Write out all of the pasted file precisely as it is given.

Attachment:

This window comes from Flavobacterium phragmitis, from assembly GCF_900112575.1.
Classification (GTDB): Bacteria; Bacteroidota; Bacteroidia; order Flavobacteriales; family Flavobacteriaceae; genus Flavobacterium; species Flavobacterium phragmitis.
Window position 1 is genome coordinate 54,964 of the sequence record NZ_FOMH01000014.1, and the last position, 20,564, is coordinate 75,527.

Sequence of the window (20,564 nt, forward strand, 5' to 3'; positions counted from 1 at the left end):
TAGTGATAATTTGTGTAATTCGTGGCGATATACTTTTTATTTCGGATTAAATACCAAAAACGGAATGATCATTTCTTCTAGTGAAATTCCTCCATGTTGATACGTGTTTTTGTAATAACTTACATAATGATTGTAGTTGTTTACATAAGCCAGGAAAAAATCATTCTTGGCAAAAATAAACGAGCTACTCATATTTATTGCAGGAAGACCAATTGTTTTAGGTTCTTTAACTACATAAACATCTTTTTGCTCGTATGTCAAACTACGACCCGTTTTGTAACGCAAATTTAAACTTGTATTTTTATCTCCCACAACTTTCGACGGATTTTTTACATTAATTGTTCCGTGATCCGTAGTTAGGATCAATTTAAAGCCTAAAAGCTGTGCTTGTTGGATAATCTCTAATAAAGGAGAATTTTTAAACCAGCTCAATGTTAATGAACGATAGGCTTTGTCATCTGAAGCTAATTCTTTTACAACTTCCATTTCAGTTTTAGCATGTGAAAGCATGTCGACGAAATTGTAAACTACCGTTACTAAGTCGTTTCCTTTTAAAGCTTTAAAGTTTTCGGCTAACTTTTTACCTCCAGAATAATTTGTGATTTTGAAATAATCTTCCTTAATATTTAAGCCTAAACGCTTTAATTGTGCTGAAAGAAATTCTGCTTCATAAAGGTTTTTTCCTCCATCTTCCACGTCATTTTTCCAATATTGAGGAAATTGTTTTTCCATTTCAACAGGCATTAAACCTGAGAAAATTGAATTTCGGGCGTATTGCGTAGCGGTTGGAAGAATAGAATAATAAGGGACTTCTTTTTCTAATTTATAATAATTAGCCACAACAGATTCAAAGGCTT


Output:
This window comes from Flavobacterium phragmitis, from assembly GCF_900112575.1.
Classification (GTDB): Bacteria; Bacteroidota; Bacteroidia; order Flavobacteriales; family Flavobacteriaceae; genus Flavobacterium; species Flavobacterium phragmitis.
Window position 1 is genome coordinate 54,964 of the sequence record NZ_FOMH01000014.1, and the last position, 20,564, is coordinate 75,527.

Sequence of the window (20,564 nt, forward strand, 5' to 3'; positions counted from 1 at the left end):
TAGTGATAATTTGTGTAATTCGTGGCGATATACTTTTTATTTCGGATTAAATACCAAAAACGGAATGATCATTTCTTCTAGTGAAATTCCTCCATGTTGATACGTGTTTTTGTAATAACTTACATAATGATTGTAGTTGTTTACATAAGCCAGGAAAAAATCATTCTTGGCAAAAATAAACGAGCTACTCATATTTATTGCAGGAAGACCAATTGTTTTAGGTTCTTTAACTACATAAACATCTTTTTGCTCGTATGTCAAACTACGACCCGTTTTGTAACGCAAATTTAAACTTGTATTTTTATCTCCCACAACTTTCGACGGATTTTTTACATTAATTGTTCCGTGATCCGTAGTTAGGATCAATTTAAAGCCTAAAAGCTGTGCTTGTTGGATAATCTCTAATAAAGGAGAATTTTTAAACCAGCTCAATGTTAATGAACGATAGGCTTTGTCATCTGAAGCTAATTCTTTTACAACTTCCATTTCAGTTTTAGCATGTGAAAGCATGTCGACGAAATTGTAAACTACCGTTACTAAGTCGTTTCCTTTTAAAGCTTTAAAGTTTTCGGCTAACTTTTTACCTCCAGAATAATTTGTGATTTTGAAATAATCTTCCTTAATATTTAAGCCTAAACGCTTTAATTGTGCTGAAAGAAATTCTGCTTCATAAAGGTTTTTTCCTCCATCTTCCACGTCATTTTTCCAATATTGAGGAAATTGTTTTTCCATTTCAACAGGCATTAAACCTGAGAAAATTGAATTTCGGGCGTATTGCGTAGCGGTTGGAAGAATAGAATAATAAGGGACTTCTTTTTCTAATTTATAATAATTAGCCACAACAGATTCAAAGGCTT